Looking through the glass: Of Birds and Such
April 4, 2021
The Valley Line Southeast LRT project is adding a splash of colour and texture to communities along the route thanks to the City of Edmonton’s Percent for Art Policy which is managed by the Edmonton Arts Council.
The Valley Line Southeast LRT project’s public art collection will include 14 different projects, including art glass at five of the eleven stops and at Davies Station, five stop canopy sculptures, one mosaic, one series of paintings, and one inflatable sculpture. Additional opportunities for artists to get involved in Valley Line Public Art are yet to be announced.
Individual artists, organizations, and collectives submitted 260 submissions for the public art opportunities along the 13 km LRT route. Each submission was reviewed by selection committees made up of community members, local artist representatives, project personnel, and City of Edmonton staff. The commissions were awarded to four Edmonton-based artists, three Alberta-based artists, one international artist, one Indigenous artist team, and one Métis artist.
The majority of the selected artists proposed engaging with the local community to refine their concepts and build stronger connections between the residents and the new artistic addition to their community. The team from Public Studio in Toronto didn’t let distance get in the way of working with Edmontonians, and their final pieces were created in collaboration with a number of local artists and photographers.
Let’s take a closer look at the art glass installed at the Strathearn stop.
Imagined by the team at Toronto’s Public Studio, Of Birds and Such highlights the natural habitats of birds and other animals that have co-existed in Strathearn for generations. Public Studio’s work identifies local species and species at risk to remind people how precious the environment is every time they pass by the Strathearn stop.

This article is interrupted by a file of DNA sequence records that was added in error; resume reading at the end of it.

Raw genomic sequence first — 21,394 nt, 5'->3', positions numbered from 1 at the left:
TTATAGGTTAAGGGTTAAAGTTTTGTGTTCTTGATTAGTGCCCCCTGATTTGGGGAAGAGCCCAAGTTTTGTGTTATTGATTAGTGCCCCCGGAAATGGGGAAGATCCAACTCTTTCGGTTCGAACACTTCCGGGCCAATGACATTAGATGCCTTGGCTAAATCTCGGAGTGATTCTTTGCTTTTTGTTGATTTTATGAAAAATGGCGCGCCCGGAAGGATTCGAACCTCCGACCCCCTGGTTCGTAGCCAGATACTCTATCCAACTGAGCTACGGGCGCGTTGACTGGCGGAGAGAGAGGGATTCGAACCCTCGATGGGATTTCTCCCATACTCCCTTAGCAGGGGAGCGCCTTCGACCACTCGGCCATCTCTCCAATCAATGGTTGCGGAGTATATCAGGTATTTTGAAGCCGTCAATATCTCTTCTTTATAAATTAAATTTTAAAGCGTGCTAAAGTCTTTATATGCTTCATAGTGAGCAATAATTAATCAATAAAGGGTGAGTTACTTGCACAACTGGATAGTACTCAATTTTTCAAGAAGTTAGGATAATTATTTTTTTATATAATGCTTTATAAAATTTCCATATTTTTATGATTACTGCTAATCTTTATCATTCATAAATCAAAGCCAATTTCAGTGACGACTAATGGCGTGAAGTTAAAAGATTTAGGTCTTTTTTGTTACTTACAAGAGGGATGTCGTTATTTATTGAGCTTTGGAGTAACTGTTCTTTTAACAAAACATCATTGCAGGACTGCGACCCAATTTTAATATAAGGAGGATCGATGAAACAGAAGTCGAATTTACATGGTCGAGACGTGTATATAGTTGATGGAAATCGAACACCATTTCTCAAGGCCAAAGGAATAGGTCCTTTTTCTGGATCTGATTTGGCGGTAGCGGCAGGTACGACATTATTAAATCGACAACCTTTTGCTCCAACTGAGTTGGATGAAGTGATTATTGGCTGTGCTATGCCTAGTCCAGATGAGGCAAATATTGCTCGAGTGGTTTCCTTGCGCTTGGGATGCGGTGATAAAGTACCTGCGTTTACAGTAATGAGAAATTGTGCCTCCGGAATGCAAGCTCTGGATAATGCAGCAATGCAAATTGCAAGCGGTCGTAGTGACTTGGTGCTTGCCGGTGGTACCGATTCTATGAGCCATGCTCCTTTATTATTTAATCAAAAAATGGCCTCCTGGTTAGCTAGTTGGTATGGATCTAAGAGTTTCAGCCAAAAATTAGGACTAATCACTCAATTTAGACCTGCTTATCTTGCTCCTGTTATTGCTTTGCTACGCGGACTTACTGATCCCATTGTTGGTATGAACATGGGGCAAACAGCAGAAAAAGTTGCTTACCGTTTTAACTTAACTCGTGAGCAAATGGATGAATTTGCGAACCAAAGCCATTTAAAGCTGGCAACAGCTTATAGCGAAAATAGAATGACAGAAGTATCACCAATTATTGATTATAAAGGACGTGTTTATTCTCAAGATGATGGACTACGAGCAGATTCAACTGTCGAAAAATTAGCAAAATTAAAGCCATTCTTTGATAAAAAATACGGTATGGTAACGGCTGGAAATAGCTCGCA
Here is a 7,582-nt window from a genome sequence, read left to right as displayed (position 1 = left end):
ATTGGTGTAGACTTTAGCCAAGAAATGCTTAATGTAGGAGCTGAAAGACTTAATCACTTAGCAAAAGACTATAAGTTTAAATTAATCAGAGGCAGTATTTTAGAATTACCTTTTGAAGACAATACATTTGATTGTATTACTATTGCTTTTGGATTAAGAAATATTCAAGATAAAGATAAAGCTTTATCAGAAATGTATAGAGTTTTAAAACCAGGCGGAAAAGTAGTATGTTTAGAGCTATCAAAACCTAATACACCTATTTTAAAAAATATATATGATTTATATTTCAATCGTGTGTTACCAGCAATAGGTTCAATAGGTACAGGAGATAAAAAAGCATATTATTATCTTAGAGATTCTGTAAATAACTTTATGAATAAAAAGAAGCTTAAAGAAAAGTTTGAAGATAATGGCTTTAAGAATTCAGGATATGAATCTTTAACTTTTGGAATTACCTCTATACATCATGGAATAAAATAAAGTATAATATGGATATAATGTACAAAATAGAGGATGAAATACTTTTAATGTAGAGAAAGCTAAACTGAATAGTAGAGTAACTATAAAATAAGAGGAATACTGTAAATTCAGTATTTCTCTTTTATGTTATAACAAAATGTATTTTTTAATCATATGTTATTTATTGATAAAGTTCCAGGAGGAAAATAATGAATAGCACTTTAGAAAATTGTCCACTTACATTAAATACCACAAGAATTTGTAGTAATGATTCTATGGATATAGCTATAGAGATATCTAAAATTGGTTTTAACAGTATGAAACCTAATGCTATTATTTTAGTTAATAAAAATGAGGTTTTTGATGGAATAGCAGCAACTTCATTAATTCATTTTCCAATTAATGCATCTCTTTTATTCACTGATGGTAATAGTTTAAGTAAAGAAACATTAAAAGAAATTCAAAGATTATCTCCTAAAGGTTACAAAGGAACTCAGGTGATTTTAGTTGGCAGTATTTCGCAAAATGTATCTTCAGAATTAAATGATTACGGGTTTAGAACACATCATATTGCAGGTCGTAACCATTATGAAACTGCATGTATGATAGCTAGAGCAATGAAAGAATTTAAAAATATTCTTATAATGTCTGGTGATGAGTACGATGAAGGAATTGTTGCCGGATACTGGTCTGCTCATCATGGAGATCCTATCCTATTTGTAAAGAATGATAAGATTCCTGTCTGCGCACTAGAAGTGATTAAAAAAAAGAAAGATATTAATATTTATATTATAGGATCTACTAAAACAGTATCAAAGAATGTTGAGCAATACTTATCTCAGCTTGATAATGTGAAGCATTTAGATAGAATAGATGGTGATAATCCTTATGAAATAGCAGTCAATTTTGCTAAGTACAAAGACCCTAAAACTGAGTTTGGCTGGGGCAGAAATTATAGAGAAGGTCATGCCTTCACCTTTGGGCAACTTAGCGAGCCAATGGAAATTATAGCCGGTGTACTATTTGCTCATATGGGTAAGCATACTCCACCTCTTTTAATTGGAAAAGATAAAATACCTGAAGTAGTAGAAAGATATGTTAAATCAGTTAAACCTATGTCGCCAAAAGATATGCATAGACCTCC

“The final works are composites meant to look like 19th century dioramas. The idea of the diorama back then was an urgent call to the rapid decline of species that came with industrialization. Today our call is much the same although even more urgent,” said Public Studio artist, Elle Flanders.
Similar to dioramas at museums, the art at each stop shelter uses scale and depth to transport viewers into the depicted environment.
In museums, teams of people with different backgrounds work together to create the dioramas. Public Studio took a similar approach and engaged with the Edmonton Area Land Trust and local artists — many with a distinct connection to Strathearn — in order to create these dioramas. Each shelter is a testament to how communities can come together to create wonderful things.
The landscapes, wildlife, and plant life for the project were all captured by local artists and photographers. Igor Woroniuk, a landscape painter who lives in the Strathearn area created all of the backdrops based on local sites. Wildlife photographers Gerald Romanchuk, Don Delaney, Betty Fisher, Janis Hurlburt, Doris May, Nick Parayko and Alex Nagy contributed wildlife photos, and visual artist/photographer Dwayne Martineau captured plant life photos for the project.
With a robust collection of great images, the team at Public Studio — Elle Flanders, Tamira Sawatzky, and studio assistants Kyle O’Brien, Miles Rufelds, and Josh Schonblum — got to work collaging the images together to create the composite images that were printed on to the glass walls of the stop shelters.
As artists and creators, Public Studio hopes that the community and commuters feel surrounded by beautiful nature and are reminded that what we have is worth fighting to keep and enhance. It’s also a reminder of what is at risk. “We want to remind people that they must demand that our local, provincial and federal governments address the climate crisis now, or this wonder will be gone.”
Heading to Strathearn? Take a walk along 95 Avenue to see these dioramas in person. Share your photos with us on social media using #YEGPublicArt.